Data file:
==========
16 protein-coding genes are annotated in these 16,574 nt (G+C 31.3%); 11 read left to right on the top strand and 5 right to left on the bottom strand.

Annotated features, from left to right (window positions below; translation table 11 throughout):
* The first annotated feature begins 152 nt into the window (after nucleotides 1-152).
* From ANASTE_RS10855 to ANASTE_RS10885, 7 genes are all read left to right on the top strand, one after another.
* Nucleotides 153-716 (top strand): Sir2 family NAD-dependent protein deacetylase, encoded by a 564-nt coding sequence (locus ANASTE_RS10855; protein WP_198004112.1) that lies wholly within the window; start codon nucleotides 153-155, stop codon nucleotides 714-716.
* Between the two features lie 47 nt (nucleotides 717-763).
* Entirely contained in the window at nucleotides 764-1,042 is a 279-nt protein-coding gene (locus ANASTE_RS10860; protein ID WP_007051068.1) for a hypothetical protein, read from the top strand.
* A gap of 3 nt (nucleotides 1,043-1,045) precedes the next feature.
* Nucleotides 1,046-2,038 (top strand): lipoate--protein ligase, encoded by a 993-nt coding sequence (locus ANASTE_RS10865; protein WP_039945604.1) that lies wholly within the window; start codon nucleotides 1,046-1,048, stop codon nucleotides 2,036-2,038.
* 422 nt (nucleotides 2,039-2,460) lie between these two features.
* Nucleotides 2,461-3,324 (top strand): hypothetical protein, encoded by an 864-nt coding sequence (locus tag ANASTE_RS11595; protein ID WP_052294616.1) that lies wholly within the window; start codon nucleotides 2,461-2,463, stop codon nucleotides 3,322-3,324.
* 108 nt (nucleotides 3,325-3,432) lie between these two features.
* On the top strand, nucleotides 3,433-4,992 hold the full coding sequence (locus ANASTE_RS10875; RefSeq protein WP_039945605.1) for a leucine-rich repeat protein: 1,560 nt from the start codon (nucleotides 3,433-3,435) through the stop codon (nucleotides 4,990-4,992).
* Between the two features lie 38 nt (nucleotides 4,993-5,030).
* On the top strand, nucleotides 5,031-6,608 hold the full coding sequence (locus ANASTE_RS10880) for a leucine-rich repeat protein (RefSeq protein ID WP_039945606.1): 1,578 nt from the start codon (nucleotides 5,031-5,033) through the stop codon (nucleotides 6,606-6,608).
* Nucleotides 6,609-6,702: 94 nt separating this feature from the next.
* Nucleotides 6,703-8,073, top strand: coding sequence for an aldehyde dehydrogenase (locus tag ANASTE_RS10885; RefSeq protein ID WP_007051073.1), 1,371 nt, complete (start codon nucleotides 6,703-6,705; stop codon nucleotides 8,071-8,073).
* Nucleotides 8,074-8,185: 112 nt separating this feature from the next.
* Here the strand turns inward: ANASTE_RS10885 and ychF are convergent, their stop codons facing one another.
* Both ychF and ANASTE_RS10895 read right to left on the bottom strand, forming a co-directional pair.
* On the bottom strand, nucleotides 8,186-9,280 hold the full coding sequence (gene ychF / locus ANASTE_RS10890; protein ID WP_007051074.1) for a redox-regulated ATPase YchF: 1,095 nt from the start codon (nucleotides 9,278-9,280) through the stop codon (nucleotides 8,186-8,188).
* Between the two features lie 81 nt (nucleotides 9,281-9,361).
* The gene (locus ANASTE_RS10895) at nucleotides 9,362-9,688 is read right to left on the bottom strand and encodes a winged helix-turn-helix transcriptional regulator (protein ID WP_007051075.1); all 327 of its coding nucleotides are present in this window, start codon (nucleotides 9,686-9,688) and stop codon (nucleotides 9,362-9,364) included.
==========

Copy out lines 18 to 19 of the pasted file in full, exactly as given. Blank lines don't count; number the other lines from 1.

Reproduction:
* Nucleotides 8,074-8,185: 112 nt separating this feature from the next.
* Here the strand turns inward: ANASTE_RS10885 and ychF are convergent, their stop codons facing one another.